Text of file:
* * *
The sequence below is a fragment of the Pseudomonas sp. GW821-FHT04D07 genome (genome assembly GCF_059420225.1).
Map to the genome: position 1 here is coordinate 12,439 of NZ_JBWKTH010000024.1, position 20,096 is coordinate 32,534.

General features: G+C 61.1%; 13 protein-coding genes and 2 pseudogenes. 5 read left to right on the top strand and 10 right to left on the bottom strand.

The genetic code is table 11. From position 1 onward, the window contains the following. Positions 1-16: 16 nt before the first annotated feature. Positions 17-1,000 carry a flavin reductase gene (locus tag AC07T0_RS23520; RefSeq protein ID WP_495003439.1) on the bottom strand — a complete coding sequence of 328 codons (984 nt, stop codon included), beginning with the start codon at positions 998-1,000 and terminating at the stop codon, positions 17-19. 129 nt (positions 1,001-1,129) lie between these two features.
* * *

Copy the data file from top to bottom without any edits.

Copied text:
The sequence below is a fragment of the Pseudomonas sp. GW821-FHT04D07 genome (genome assembly GCF_059420225.1).
Map to the genome: position 1 here is coordinate 12,439 of NZ_JBWKTH010000024.1, position 20,096 is coordinate 32,534.

General features: G+C 61.1%; 13 protein-coding genes and 2 pseudogenes. 5 read left to right on the top strand and 10 right to left on the bottom strand.

The genetic code is table 11. From position 1 onward, the window contains the following. Positions 1-16: 16 nt before the first annotated feature. Positions 17-1,000 carry a flavin reductase gene (locus tag AC07T0_RS23520; RefSeq protein ID WP_495003439.1) on the bottom strand — a complete coding sequence of 328 codons (984 nt, stop codon included), beginning with the start codon at positions 998-1,000 and terminating at the stop codon, positions 17-19. 129 nt (positions 1,001-1,129) lie between these two features.